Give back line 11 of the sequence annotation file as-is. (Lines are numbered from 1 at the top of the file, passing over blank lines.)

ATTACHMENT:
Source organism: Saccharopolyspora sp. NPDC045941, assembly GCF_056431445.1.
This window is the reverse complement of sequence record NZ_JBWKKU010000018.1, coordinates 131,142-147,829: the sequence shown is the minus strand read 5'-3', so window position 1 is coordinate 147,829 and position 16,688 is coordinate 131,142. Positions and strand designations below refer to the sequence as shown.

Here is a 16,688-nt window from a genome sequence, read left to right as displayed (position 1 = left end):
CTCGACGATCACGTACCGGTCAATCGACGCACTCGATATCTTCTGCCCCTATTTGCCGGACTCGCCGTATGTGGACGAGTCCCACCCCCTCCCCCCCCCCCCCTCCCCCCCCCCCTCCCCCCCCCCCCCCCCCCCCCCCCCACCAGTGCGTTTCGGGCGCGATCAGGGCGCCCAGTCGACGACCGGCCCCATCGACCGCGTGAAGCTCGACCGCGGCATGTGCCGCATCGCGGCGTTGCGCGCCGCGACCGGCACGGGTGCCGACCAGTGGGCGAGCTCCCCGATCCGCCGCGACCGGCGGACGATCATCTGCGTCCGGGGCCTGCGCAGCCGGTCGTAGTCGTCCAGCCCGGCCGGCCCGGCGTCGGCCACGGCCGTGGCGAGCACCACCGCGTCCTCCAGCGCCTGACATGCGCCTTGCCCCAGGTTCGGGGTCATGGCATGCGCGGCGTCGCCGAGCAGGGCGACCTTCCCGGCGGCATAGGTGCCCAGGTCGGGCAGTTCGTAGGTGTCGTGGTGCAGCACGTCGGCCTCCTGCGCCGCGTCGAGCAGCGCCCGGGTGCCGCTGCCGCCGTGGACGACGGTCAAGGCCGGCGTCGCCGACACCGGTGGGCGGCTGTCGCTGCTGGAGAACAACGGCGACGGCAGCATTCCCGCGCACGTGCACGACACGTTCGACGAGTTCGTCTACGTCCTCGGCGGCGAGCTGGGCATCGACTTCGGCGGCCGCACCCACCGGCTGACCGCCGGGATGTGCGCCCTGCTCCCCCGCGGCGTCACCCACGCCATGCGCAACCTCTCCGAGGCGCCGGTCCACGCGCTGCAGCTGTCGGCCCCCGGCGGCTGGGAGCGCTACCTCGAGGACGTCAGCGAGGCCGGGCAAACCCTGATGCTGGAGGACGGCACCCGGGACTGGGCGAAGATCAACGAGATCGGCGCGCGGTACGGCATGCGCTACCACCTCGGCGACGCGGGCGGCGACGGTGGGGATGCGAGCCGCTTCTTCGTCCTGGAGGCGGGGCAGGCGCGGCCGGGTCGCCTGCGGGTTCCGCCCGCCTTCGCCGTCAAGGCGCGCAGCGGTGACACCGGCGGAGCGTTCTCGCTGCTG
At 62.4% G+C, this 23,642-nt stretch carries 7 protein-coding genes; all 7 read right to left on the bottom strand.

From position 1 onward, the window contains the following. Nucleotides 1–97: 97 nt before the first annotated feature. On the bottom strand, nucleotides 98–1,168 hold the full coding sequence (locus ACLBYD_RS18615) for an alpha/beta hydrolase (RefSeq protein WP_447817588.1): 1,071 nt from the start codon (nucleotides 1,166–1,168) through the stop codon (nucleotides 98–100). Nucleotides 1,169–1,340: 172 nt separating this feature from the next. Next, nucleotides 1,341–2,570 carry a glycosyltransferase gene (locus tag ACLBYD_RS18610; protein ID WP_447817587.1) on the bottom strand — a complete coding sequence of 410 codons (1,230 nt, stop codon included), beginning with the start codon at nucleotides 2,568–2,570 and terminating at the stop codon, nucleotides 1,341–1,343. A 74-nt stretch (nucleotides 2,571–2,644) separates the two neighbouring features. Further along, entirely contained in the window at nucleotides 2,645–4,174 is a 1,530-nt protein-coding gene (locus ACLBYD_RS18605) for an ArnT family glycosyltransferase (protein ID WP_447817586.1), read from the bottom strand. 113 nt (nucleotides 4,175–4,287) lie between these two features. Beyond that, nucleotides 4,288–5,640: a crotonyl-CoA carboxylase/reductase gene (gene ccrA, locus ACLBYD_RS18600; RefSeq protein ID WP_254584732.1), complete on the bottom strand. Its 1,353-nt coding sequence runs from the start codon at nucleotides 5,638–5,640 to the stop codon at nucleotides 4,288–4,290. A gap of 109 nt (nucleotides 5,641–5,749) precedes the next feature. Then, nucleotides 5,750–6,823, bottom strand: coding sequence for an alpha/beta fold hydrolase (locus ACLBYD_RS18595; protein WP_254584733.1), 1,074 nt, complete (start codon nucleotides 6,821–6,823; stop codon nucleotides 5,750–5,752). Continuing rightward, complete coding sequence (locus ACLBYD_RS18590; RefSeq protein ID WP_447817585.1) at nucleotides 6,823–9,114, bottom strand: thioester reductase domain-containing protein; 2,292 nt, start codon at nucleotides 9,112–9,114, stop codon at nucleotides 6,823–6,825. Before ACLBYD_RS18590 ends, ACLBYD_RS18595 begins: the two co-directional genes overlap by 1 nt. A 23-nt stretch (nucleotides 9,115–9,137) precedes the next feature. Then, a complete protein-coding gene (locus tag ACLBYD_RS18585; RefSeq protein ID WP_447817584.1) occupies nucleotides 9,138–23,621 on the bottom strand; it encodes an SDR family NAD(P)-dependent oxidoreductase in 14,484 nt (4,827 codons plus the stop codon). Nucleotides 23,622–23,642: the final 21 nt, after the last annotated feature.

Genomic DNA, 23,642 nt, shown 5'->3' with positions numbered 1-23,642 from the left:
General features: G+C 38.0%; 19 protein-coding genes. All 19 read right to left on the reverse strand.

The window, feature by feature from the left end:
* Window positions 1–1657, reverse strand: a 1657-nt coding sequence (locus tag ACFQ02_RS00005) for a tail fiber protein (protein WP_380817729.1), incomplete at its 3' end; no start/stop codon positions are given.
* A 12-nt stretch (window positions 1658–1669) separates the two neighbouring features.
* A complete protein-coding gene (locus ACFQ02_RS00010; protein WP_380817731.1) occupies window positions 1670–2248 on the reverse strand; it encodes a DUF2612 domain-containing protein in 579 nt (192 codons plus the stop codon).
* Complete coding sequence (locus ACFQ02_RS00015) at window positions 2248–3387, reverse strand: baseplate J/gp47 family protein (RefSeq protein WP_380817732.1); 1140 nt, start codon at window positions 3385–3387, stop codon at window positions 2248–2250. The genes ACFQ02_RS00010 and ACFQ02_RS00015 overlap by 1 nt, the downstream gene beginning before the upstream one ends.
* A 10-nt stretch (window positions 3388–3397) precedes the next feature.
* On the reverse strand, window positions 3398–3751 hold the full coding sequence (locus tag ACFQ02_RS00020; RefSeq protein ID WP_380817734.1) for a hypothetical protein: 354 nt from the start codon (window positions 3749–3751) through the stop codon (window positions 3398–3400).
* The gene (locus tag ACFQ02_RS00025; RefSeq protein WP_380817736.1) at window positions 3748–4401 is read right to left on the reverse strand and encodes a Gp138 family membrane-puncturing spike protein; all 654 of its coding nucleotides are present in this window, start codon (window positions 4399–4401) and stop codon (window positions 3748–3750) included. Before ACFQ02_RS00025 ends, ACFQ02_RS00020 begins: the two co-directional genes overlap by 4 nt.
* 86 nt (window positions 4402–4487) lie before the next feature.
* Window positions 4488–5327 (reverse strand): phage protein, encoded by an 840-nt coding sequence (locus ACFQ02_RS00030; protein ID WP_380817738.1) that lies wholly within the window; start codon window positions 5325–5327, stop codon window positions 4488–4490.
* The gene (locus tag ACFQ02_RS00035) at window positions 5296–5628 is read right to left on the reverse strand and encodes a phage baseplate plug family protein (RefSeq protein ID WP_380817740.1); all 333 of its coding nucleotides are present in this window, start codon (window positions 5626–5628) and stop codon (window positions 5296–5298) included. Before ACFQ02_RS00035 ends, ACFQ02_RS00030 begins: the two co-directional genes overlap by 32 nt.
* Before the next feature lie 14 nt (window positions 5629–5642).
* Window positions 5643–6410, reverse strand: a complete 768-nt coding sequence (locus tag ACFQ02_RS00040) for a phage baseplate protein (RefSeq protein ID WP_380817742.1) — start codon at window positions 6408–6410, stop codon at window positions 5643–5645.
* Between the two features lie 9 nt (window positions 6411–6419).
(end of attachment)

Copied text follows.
* A 12-nt stretch (window positions 1658–1669) separates the two neighbouring features.